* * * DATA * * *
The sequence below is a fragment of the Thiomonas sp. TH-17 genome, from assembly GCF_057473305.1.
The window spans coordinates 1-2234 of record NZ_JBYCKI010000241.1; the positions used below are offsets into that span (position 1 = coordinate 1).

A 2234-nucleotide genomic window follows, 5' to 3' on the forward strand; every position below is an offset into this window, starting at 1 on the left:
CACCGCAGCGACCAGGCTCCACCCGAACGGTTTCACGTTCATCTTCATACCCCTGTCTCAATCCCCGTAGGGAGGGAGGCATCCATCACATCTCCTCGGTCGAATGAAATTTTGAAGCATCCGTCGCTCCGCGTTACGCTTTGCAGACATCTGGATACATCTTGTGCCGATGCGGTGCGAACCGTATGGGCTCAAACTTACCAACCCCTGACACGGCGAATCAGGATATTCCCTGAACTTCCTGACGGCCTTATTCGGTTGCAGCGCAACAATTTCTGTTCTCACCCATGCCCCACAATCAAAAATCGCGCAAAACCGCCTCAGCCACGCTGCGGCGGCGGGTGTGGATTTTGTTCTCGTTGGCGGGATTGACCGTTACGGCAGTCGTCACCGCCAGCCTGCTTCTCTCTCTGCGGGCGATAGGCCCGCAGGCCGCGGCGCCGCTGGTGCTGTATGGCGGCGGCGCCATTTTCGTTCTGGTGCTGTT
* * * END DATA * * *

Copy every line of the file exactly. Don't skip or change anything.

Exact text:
The sequence below is a fragment of the Thiomonas sp. TH-17 genome, from assembly GCF_057473305.1.
The window spans coordinates 1-2234 of record NZ_JBYCKI010000241.1; the positions used below are offsets into that span (position 1 = coordinate 1).

A 2234-nucleotide genomic window follows, 5' to 3' on the forward strand; every position below is an offset into this window, starting at 1 on the left:
CACCGCAGCGACCAGGCTCCACCCGAACGGTTTCACGTTCATCTTCATACCCCTGTCTCAATCCCCGTAGGGAGGGAGGCATCCATCACATCTCCTCGGTCGAATGAAATTTTGAAGCATCCGTCGCTCCGCGTTACGCTTTGCAGACATCTGGATACATCTTGTGCCGATGCGGTGCGAACCGTATGGGCTCAAACTTACCAACCCCTGACACGGCGAATCAGGATATTCCCTGAACTTCCTGACGGCCTTATTCGGTTGCAGCGCAACAATTTCTGTTCTCACCCATGCCCCACAATCAAAAATCGCGCAAAACCGCCTCAGCCACGCTGCGGCGGCGGGTGTGGATTTTGTTCTCGTTGGCGGGATTGACCGTTACGGCAGTCGTCACCGCCAGCCTGCTTCTCTCTCTGCGGGCGATAGGCCCGCAGGCCGCGGCGCCGCTGGTGCTGTATGGCGGCGGCGCCATTTTCGTTCTGGTGCTGTT